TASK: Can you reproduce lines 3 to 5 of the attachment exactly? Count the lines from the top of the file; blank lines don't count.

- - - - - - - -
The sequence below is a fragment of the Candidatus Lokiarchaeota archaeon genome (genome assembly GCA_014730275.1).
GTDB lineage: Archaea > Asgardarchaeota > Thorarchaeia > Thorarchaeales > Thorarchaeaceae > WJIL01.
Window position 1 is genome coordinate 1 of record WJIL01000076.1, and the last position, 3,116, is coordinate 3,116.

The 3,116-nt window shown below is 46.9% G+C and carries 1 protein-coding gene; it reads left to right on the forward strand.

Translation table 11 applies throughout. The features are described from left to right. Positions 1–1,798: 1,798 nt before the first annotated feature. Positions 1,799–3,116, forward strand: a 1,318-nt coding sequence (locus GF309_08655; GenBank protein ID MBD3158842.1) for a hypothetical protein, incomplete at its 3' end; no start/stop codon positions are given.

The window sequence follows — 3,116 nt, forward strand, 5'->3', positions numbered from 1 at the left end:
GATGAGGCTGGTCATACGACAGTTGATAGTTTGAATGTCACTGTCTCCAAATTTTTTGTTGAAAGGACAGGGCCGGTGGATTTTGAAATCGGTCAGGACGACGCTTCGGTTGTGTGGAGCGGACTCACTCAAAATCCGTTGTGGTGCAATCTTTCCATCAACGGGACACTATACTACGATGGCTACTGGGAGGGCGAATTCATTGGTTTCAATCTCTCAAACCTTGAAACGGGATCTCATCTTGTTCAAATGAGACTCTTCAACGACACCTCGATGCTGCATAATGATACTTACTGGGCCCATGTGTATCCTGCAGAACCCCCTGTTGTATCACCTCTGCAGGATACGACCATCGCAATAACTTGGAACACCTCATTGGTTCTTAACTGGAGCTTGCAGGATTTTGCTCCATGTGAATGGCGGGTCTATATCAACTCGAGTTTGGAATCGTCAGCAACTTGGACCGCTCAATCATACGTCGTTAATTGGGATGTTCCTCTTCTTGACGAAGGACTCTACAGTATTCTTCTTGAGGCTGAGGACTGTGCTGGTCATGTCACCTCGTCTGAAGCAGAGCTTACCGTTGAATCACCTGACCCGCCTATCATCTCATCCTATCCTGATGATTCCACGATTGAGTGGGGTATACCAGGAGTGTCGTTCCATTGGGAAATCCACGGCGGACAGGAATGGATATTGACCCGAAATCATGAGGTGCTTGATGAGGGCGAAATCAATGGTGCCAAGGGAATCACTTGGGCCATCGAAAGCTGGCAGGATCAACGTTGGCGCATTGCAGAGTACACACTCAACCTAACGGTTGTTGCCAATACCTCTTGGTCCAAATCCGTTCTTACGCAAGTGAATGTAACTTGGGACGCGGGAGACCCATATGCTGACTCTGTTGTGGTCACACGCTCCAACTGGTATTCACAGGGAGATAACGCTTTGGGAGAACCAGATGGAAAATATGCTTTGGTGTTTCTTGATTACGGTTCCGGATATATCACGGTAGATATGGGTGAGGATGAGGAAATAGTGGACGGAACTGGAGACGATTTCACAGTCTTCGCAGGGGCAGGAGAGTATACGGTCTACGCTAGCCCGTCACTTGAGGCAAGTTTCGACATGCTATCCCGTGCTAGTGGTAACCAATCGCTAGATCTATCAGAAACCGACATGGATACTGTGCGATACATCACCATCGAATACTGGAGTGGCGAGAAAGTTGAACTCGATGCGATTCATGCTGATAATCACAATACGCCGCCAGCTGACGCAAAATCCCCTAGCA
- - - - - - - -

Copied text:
Window position 1 is genome coordinate 1 of record WJIL01000076.1, and the last position, 3,116, is coordinate 3,116.

The 3,116-nt window shown below is 46.9% G+C and carries 1 protein-coding gene; it reads left to right on the forward strand.

Translation table 11 applies throughout. The features are described from left to right. Positions 1–1,798: 1,798 nt before the first annotated feature. Positions 1,799–3,116, forward strand: a 1,318-nt coding sequence (locus GF309_08655; GenBank protein ID MBD3158842.1) for a hypothetical protein, incomplete at its 3' end; no start/stop codon positions are given.